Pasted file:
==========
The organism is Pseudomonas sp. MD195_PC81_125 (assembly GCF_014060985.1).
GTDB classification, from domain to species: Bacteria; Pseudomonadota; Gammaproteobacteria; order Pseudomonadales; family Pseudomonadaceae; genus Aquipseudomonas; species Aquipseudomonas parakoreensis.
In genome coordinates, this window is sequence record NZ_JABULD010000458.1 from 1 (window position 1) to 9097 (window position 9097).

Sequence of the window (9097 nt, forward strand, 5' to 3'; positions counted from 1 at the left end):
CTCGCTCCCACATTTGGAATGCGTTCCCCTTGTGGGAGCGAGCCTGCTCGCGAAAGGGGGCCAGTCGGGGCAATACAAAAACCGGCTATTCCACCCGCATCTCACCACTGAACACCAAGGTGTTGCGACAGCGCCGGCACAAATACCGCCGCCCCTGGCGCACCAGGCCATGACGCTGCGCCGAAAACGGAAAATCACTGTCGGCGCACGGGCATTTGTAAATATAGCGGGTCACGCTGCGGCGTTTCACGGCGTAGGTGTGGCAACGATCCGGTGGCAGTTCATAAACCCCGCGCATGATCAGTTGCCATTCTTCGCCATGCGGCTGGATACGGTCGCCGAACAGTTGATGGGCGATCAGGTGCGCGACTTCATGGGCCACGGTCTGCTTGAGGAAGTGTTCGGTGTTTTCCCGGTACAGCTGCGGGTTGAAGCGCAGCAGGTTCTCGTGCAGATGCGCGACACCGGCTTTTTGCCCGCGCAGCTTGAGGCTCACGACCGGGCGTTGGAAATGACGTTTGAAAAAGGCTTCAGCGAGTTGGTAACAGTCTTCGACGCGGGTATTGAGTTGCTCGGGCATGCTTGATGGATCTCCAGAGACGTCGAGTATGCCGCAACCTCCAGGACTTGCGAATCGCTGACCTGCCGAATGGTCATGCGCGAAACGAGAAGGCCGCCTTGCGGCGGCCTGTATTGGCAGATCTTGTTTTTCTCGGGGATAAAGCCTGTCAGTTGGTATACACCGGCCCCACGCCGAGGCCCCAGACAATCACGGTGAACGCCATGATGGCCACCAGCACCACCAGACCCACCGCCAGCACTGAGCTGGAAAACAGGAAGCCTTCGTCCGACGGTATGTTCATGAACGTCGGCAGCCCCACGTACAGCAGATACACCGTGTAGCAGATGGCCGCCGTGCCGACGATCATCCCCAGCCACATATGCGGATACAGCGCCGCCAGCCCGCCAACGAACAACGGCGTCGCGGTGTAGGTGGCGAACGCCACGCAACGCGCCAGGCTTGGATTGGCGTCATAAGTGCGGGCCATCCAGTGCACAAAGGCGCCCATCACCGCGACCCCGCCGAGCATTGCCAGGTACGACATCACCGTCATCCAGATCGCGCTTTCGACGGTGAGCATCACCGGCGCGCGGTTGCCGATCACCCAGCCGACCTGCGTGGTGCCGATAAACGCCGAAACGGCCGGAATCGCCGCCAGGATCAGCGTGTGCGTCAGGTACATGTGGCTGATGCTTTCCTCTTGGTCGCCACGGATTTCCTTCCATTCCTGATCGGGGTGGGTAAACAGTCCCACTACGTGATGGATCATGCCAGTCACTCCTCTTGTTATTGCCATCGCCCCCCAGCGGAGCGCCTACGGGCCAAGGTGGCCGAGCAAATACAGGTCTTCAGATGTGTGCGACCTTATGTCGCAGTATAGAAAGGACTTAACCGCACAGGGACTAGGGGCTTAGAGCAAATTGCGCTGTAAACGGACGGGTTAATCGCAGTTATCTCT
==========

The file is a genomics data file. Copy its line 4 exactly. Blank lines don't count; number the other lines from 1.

Sequence of the window (9097 nt, forward strand, 5' to 3'; positions counted from 1 at the left end):